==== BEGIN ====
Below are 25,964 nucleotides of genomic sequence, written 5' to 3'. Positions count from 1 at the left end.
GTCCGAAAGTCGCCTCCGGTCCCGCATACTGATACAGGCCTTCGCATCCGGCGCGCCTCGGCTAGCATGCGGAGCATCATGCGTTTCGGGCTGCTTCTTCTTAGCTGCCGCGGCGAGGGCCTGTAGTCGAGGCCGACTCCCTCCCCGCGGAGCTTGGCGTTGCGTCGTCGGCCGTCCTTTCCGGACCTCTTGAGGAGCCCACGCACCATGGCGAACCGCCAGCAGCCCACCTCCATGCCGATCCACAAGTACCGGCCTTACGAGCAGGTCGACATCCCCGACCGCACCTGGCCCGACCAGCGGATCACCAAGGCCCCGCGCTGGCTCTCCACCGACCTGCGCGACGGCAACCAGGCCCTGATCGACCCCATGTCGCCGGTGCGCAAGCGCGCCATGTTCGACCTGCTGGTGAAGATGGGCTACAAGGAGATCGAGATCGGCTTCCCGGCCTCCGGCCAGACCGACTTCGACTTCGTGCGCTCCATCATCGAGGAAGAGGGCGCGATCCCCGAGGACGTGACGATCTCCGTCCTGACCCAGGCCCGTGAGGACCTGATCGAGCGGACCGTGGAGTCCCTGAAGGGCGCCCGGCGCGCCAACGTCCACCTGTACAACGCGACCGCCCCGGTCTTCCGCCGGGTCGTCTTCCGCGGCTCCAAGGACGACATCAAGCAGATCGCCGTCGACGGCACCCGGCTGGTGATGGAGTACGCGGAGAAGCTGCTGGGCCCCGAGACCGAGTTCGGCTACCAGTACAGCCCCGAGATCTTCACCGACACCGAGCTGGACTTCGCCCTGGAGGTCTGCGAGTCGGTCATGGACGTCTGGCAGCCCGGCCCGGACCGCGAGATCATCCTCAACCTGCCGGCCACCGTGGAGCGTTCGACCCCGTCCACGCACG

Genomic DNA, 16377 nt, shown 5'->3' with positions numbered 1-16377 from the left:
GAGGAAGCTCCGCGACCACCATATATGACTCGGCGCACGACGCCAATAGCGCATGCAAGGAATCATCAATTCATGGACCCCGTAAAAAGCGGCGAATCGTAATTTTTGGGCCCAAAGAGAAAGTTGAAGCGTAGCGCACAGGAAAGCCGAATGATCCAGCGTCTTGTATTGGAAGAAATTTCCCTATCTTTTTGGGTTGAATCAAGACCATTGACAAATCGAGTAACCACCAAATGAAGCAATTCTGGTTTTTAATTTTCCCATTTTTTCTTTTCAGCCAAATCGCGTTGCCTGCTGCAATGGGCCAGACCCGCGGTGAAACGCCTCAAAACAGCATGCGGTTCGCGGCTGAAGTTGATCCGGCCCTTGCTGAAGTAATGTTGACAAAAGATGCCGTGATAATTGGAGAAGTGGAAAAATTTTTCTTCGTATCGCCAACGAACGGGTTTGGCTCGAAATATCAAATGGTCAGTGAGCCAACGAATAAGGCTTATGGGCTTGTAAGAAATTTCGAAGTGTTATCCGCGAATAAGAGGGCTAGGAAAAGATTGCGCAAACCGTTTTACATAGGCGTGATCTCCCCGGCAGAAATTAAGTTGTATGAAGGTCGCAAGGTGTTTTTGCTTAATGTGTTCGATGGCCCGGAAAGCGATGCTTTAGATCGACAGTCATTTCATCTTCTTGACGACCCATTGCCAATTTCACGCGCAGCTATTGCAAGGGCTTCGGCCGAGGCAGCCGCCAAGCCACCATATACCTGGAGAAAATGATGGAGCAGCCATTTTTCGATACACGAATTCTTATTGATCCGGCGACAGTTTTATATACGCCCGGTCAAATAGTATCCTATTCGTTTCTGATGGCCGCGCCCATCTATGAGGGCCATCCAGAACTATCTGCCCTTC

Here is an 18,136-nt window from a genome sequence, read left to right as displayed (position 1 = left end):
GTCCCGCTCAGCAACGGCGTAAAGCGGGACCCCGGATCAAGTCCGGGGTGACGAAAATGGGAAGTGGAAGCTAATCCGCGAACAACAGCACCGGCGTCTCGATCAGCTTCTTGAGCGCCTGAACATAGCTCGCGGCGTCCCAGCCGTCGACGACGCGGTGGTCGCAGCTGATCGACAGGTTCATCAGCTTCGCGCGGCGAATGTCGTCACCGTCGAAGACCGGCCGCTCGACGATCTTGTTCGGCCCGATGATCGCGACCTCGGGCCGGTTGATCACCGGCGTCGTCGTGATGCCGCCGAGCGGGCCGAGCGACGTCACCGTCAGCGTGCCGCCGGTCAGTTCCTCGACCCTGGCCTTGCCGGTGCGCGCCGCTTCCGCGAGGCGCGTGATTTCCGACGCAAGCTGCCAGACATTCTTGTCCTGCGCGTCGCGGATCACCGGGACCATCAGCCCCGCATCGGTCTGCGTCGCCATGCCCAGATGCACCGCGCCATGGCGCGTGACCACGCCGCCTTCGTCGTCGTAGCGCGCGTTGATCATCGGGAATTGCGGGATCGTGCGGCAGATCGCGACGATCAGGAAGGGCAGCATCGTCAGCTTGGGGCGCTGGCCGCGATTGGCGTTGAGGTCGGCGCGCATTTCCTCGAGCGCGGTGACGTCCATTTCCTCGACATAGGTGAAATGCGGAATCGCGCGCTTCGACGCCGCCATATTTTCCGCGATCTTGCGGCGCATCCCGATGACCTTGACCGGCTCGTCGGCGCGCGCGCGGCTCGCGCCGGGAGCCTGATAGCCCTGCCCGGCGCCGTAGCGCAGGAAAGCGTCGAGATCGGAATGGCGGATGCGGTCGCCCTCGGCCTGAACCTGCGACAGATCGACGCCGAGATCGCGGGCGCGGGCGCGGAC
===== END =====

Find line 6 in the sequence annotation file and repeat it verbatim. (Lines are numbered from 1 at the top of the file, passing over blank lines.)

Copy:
GTCCCGCTCAGCAACGGCGTAAAGCGGGACCCCGGATCAAGTCCGGGGTGACGAAAATGGGAAGTGGAAGCTAATCCGCGAACAACAGCACCGGCGTCTCGATCAGCTTCTTGAGCGCCTGAACATAGCTCGCGGCGTCCCAGCCGTCGACGACGCGGTGGTCGCAGCTGATCGACAGGTTCATCAGCTTCGCGCGGCGAATGTCGTCACCGTCGAAGACCGGCCGCTCGACGATCTTGTTCGGCCCGATGATCGCGACCTCGGGCCGGTTGATCACCGGCGTCGTCGTGATGCCGCCGAGCGGGCCGAGCGACGTCACCGTCAGCGTGCCGCCGGTCAGTTCCTCGACCCTGGCCTTGCCGGTGCGCGCCGCTTCCGCGAGGCGCGTGATTTCCGACGCAAGCTGCCAGACATTCTTGTCCTGCGCGTCGCGGATCACCGGGACCATCAGCCCCGCATCGGTCTGCGTCGCCATGCCCAGATGCACCGCGCCATGGCGCGTGACCACGCCGCCTTCGTCGTCGTAGCGCGCGTTGATCATCGGGAATTGCGGGATCGTGCGGCAGATCGCGACGATCAGGAAGGGCAGCATCGTCAGCTTGGGGCGCTGGCCGCGATTGGCGTTGAGGTCGGCGCGCATTTCCTCGAGCGCGGTGACGTCCATTTCCTCGACATAGGTGAAATGCGGAATCGCGCGCTTCGACGCCGCCATATTTTCCGCGATCTTGCGGCGCATCCCGATGACCTTGACCGGCTCGTCGGCGCGCGCGCGGCTCGCGCCGGGAGCCTGATAGCCCTGCCCGGCGCCGTAGCGCAGGAAAGCGTCGAGATCGGAATGGCGGATGCGGTCGCCCTCGGCCTGAACCTGCGACAGATCGACGCCGAGATCGCGGGCGCGGGCGCGGAC